Writing or eating with your opposite hand can be a fun game testing muscle control and agility. However, when forced to do so because of pain, it is no longer a game. Whether occurring from overuse or injury, shoulder pain can easily interrupt daily activities- or even career demands- due to limited range of motion or severe pain. Often, shoulder pain creates additional stress by incorporating neck pain and headaches. Fortunately, massage therapy is an efficient means for reducing this pain.
Generally shoulder pain encompasses more muscles than strictly those in the shoulder. The trapezius, levator scapulae, rhomboids, serratus anterior, pectorals, latissimus doris, biceps, triceps, deltoids, and the rotator cuff muscles (supraspinatus, teres minor, and subscapularis) are all necessary for proper shoulder functioning. When these muscles are under chronic tension, their functionality is compromised, often resulting in pain and limited range of motion. Spent the day painting the walls and now shoulder movement is painful? Chances are the trapezius muscle is contracted. Been carrying a heavy bag and now you notice headaches in addition to shoulder pain? Levator scapulae needs some work. Because shoulder injuries are common, scar tissue, especially within the shoulder joint, can aid to limiting range of motion.
Fortunately, massage therapy can help add pliability to scar tissue adhesions thereby allowing greater functionality. By reducing muscle adhesions, trigger points, and increasing range of motion, greater circulation enhances the body’s ability to better nourish its cells. In addition to general Swedish massage techniques, stretching and joint mobilizations are effective in improving circulation. Alleviating tension in the levator scapulae can effect the shoulder’s range of motion, and also reduce headaches. Releasing the pectoral muscles, can allow the rhomboids to relax and let the shoulder return to proper posture. The shoulder is also extremely responsive to myofascial release. Myofascial release uses long, stretching movements to unbind the tissue adhesions. By lengthening this connective tissue, a greater range of motion may be generated. While physical pain relief is a component, emotional releases are also common. This gentle, effective modality is especially beneficial for injury recovery. The release of endorphins helped decrease pain and well as increase the body’s “feel good” hormone, serotonin.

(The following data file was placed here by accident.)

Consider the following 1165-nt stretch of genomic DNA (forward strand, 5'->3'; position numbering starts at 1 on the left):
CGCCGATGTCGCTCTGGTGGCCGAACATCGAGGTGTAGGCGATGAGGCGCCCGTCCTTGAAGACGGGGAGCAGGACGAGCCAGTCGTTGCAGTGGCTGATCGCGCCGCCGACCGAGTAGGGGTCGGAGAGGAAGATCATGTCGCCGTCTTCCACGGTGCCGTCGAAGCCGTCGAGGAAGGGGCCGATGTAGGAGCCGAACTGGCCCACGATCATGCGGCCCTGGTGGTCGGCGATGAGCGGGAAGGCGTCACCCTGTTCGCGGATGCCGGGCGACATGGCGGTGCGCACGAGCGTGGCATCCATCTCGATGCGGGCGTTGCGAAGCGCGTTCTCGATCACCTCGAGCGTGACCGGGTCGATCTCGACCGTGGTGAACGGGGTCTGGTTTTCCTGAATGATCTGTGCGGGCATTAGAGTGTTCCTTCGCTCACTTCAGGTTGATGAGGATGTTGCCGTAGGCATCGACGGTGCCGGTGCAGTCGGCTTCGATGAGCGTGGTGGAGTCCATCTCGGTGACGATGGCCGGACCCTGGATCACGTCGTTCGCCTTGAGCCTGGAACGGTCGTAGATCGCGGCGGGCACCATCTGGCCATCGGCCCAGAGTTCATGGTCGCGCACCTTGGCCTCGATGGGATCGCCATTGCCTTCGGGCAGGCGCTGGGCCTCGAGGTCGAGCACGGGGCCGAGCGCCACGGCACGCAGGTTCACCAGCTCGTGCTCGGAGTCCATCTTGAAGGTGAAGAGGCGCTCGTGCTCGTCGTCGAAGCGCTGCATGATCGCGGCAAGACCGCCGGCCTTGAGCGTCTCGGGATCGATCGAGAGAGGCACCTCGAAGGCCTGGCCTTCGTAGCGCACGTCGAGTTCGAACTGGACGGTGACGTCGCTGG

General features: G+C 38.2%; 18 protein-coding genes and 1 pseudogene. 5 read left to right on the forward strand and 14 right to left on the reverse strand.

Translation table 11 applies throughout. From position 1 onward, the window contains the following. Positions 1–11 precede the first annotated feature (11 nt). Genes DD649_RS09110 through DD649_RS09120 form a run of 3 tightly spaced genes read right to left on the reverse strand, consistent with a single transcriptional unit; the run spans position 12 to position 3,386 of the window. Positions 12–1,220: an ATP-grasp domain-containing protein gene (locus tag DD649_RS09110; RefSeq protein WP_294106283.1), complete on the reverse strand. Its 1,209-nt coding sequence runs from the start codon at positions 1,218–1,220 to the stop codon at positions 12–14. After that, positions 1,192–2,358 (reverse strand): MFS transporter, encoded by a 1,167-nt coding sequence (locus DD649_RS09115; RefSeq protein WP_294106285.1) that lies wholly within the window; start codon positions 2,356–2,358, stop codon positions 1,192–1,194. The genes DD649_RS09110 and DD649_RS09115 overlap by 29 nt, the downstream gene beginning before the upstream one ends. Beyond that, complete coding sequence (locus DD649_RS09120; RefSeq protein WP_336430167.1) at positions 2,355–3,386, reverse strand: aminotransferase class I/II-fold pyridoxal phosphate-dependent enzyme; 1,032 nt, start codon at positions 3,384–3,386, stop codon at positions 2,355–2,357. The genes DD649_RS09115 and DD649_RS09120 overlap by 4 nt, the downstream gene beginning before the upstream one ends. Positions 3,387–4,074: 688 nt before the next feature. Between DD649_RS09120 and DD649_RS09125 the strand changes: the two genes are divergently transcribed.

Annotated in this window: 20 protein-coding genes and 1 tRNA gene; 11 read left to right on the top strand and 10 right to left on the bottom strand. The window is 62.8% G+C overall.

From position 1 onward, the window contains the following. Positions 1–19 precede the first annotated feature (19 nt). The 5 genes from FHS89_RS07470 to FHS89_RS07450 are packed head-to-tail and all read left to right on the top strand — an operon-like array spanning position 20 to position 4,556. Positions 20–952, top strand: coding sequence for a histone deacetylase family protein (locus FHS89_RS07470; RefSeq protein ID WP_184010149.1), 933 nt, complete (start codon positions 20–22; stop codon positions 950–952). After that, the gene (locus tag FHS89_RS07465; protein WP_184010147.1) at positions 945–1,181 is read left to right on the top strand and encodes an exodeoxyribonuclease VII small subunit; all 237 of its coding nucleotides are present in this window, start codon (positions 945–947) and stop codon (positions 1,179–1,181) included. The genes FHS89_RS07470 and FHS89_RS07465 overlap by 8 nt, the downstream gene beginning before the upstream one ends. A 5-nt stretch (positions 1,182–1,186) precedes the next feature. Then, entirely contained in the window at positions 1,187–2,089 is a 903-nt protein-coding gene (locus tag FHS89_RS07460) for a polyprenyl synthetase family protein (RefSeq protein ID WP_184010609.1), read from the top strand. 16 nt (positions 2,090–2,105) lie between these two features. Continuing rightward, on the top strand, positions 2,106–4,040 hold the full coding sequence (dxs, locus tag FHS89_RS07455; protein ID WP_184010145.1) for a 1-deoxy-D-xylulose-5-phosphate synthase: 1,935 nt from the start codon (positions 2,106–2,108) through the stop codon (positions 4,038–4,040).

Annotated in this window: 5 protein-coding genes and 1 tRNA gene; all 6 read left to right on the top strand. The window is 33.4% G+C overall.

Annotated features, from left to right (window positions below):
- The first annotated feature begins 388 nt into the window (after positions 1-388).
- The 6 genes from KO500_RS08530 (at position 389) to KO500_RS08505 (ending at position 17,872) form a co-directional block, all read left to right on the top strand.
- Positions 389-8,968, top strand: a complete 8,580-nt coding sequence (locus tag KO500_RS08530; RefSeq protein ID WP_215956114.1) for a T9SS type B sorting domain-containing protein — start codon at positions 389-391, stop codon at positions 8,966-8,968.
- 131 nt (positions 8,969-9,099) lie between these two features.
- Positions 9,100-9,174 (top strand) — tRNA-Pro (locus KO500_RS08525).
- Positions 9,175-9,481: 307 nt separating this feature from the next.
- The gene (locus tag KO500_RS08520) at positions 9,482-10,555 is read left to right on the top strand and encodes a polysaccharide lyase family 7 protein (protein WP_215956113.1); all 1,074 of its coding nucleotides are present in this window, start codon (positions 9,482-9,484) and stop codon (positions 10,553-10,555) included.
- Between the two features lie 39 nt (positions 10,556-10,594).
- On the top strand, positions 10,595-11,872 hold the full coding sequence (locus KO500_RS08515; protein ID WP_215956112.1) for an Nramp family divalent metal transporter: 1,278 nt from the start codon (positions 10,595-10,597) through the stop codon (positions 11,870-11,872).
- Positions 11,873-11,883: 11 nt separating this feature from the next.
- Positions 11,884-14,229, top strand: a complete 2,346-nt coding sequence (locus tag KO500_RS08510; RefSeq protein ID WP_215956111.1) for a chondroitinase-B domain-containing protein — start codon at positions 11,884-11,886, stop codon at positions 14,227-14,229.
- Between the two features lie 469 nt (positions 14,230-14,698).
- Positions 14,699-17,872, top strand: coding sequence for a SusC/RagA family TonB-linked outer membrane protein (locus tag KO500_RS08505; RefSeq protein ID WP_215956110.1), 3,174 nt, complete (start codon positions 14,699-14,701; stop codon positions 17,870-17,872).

Since shoulder pain can certainly affect the neck as well, the muscle tensions may be strong enough to misalign cervical and thoracic vertebrae. Chiropractic care is effective in readjusting the skeletal system. In doing so, the muscular tension holding the bone out of alignment is no longer necessary, and the muscle is able to relax. Often, without structural adjustments, the muscle is unable to fully relax. Physiotherapy is beneficial in adding an element of stretching and rehabilitation to the injured joint.
The use of efficiently utilizing both arms painlessly is often taken for granted. Opening jars, lifting groceries, or even children can cause extreme pain for many. Incorporating massage therapy, and other alternative modalities, as a means for preventative care help reduce shoulder injuries, and speed up recovery when they do occur.
Ahh, the miracle of birth. No doubt, after nine months, finally holding your precious little one is nothing short of amazing. However, that nine month road to delivery can be grueling and more than uncomfortable for many women. The physical, not to mention emotional, changes a women’s body experiences as it, essentially, transforms is overwhelming. Of course, in trying to protect the budding bundle of joy, most pharmaceuticals aren’t safe. How, then do they alleviate heartburn, back pain, round ligament pain, headaches, sciatica, edema, tension, and anxiety (to name a few)? Many are turning to massage therapy for much needed relief. It is important to note, all massage therapists are not trained in pregnancy massage. Before receiving massage while expecting, make sure your therapist has specialized training in this modality.